So it's Valentine's Day -- which is either filled with chocolates, gobs of romance and schmoopy kisses or you just want to riddle Hallmark and Cupid full of bullets -- and me being in a rather gothy mood, I'm musing about death, love and chocolates covered strawberries.
I'm starting to realize that the hardest thing about growing up is realizing my mortality. Maybe it's the recent storyline in Something Positive (start with this and just keep reading)but love for me isn't just about the candy hearts and that thrill of the first toe-curling kiss. It's also about the dread about losing someone that you've invested your life with.
It's inevitable really. The older we get, the more connections we make in life either from lovers, friends, spouses, family or just staying still in a single place. The unfair part of the bargain is that someday they're either leaving or you're leaving them behind. The reasons vary -- moving, break-ups and death -- but no matter what, someone gets left behind.
Dan Savage's observation in The Commitment that being in a long term relationship is like having all the low drone of being alone compound interest. When one partner leaves, dies, whatever, then all of that comes crashing at your door, knocking you senseless like you've been visited by a particularly nasty repo man.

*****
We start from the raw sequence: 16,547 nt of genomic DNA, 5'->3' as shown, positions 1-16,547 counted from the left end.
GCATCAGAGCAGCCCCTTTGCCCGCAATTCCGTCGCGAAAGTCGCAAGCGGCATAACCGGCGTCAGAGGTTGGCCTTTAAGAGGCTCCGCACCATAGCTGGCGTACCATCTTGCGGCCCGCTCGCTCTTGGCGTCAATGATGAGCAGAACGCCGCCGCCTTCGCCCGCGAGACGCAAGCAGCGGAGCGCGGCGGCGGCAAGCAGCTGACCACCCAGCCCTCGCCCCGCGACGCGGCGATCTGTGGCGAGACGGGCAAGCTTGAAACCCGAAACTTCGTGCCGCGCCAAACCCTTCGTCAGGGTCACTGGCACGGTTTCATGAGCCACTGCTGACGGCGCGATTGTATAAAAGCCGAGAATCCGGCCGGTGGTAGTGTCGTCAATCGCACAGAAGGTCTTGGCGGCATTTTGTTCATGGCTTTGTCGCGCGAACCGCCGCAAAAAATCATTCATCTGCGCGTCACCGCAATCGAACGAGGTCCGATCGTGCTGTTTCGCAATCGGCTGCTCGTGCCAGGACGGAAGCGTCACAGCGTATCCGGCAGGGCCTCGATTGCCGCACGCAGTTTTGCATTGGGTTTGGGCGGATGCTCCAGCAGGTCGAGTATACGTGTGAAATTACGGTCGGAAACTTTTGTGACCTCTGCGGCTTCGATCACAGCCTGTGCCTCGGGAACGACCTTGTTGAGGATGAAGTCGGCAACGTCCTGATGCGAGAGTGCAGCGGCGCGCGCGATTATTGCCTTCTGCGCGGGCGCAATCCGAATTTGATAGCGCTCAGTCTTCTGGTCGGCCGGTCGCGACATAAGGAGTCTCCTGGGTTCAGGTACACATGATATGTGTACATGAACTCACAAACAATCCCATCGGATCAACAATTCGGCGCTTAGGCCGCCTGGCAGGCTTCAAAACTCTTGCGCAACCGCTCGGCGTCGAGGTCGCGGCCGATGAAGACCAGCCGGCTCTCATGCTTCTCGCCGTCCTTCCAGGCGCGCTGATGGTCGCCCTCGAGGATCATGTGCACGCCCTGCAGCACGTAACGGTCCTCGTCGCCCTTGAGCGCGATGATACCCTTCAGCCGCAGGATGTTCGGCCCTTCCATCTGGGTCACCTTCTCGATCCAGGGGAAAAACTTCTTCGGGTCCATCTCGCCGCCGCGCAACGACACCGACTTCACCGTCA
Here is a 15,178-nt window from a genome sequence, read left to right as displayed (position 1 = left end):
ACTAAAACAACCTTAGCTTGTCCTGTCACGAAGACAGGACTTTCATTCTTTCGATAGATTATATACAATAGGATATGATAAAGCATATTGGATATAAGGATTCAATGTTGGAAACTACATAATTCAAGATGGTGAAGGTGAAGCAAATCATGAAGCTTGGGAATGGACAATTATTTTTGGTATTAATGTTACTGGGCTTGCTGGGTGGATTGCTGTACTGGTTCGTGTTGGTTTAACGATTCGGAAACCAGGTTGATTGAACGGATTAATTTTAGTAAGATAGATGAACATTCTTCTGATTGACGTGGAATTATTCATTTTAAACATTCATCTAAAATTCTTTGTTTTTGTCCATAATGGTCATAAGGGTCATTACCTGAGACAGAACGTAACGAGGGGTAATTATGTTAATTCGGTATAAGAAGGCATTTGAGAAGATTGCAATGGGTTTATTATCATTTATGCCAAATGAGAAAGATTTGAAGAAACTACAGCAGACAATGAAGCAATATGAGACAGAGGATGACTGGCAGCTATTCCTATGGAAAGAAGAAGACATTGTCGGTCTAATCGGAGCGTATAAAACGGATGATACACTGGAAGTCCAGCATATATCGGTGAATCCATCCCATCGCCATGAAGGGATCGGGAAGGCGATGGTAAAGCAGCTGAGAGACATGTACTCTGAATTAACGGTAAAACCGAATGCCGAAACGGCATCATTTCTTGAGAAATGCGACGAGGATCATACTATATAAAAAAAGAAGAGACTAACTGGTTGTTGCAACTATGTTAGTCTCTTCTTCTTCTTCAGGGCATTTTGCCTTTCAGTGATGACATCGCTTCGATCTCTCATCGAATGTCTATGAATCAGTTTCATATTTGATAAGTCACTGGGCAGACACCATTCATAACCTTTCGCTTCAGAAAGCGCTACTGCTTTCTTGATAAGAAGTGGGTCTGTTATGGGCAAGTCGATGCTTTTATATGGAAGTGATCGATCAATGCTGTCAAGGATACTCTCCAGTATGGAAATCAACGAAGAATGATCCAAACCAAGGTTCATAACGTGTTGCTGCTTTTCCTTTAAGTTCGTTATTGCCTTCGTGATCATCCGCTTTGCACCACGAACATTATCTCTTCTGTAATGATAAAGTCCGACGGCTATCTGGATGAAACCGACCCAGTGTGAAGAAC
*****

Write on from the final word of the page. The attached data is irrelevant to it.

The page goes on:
So why do we do it? I can't see any reason not to. I like having my roots and connections. I love my family and friends. I love being with my husband with every fiber of my being. I can imagine my life without him, but it's so dark that it's hard to stare that down -- and I'm referring to someone who naturally goes there and lingers in the darkness for as long as she can.
I know the price that I'm ultimately going to pay (either one way or another) and it's frightening, but I'm so far gone anyways that I might as well ride this sucker out to the very end. Either way the end will hurt like hell, so I might as well get as much pleasure as I can now.